Wabash, St. Louis, and Pacific Railroad
In 1886 the Supreme Court in effect reversed the
and struck down an Illinois law regulating railroad rates.
The Court argued that State railroad regulation violated the interstate
commerce clause of the Constitution. Only Congress could regulate interstate
In a companion case,
Santa Clara County vs. Southern Pacific
Railroad, the Court defined the SPRR as a legal person!
Hence, the 5th and 14th Amendments were
The Interstate Commerce Act of 1887
All this turmoil led to the passage of the ICA in 1887.
The Act outlawed rebates, drawbacks, and pooling. It required the
railroads to post the rates in every depot and station and required the rates
to be "reasonable and just".
The Act contained a
Short Haul Pricing Constraint.
Finally, the act set up a Commission to adjudicate disputes between
shippers and the railroads. The ICC was the first federal government regulatory
Social Costs -- Best guess is that the ratio of losses to gains was
about 2 to 1. Short haul freight rates fell about 15 to 30 percent while long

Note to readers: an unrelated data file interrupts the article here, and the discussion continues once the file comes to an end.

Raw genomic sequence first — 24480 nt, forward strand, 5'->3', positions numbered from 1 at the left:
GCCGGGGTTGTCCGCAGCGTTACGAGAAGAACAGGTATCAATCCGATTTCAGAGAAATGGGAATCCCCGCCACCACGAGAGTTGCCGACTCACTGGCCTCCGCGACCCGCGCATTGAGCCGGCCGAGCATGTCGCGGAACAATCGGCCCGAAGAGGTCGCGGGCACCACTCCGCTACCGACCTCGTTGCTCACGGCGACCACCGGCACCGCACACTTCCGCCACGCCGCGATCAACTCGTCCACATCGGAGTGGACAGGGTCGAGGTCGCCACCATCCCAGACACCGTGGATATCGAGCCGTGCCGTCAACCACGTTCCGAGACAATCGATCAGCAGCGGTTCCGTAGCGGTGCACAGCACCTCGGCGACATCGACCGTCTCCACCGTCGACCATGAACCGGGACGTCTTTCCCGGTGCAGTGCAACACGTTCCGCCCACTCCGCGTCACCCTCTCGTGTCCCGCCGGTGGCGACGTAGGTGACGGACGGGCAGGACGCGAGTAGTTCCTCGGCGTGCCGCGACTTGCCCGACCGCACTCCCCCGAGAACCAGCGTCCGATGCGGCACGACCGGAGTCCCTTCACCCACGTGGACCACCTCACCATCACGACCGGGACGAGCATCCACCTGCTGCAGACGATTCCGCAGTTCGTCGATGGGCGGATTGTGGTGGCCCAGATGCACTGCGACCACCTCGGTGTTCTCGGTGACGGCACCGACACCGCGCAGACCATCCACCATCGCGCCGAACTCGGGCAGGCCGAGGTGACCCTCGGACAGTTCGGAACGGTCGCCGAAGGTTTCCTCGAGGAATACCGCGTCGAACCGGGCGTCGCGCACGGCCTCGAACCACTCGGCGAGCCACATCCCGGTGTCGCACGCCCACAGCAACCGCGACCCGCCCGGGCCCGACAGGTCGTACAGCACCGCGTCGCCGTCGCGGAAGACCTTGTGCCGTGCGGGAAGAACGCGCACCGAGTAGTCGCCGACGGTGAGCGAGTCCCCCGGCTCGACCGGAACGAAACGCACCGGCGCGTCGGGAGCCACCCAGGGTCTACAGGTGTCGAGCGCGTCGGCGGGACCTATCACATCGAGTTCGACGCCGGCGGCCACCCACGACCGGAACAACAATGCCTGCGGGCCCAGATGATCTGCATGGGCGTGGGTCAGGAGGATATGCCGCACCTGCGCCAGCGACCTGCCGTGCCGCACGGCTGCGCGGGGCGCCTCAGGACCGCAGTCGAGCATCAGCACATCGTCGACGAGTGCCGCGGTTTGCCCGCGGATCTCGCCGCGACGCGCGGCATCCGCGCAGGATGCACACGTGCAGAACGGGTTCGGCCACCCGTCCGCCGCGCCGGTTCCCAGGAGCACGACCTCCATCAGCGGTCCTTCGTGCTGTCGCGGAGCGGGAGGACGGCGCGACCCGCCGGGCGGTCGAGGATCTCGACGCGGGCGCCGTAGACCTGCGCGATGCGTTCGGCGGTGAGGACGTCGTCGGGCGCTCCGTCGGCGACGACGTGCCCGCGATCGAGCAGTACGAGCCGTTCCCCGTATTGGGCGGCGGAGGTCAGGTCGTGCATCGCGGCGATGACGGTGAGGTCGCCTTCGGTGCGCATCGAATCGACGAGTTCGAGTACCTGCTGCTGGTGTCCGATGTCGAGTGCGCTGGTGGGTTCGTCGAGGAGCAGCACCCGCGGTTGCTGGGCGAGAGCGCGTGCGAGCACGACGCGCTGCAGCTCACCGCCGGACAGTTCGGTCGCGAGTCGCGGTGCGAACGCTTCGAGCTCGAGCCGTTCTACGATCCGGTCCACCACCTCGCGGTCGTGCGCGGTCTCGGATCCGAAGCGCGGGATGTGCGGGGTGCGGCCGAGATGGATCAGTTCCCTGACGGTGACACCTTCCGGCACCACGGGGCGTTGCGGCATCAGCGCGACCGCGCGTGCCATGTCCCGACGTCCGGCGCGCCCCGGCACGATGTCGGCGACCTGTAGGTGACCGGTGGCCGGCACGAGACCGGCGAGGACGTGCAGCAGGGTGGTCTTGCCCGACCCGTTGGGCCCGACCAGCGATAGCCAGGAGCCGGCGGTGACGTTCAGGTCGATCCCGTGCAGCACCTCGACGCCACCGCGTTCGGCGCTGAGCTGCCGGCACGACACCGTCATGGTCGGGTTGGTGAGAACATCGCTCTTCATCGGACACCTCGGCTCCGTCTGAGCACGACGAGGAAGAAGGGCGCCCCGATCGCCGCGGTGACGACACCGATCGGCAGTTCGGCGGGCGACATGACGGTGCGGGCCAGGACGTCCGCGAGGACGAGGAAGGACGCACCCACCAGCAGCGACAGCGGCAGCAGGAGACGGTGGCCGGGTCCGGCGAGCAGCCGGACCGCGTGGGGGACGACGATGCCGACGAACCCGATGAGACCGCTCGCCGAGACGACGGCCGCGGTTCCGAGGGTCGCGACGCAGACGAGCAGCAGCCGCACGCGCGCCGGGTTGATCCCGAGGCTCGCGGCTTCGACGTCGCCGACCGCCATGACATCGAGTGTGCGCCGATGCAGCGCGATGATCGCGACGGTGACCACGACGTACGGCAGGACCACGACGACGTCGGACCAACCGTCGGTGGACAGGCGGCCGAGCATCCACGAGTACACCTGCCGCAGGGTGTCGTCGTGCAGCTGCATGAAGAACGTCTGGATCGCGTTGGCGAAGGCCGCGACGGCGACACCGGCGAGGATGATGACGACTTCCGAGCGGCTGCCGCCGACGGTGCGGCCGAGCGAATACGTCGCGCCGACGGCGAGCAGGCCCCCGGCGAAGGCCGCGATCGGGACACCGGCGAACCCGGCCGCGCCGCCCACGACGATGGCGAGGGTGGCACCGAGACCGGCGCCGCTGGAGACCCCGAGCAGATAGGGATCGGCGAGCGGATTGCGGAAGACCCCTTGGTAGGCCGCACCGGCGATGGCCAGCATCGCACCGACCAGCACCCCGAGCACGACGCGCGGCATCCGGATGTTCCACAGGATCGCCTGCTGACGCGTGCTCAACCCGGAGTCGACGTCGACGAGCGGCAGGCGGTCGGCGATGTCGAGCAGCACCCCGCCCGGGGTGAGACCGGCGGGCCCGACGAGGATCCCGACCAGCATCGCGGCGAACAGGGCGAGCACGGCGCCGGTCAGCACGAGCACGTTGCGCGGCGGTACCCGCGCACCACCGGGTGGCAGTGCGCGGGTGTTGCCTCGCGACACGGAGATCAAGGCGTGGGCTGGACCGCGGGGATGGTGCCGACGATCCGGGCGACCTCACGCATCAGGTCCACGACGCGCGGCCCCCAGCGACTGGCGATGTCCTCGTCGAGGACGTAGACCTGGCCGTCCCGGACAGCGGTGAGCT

haul freight rates rose. Because about 2/3 of the traffic was long haul freight,
the losses of the long haul shippers were much greater than the gains of the
short haul shippers.
The ICA was vaguely written and did not have the independent means
to enforce its determinations.
The actions of the ICC could be appealed to the federal courts and it
took about 4 years to settle any particular point of dispute.
During the first 10 years 90% of the ICC's rulings on rate charges
were reversed in federal court. Consequently, the number of shipper appeals
The Reconstruction of the Railroad System: 1900-1915
During the tremendous expansion of the economy after 1896 the railroad
system in the U.S. was almost totally rebuilt in order to keep up with the demands
on the system.
Between 1900 and 1915 railroad mileage increased from 259,000 to
391,000 miles and the number of locomotives increased from 36,000 to 66,000.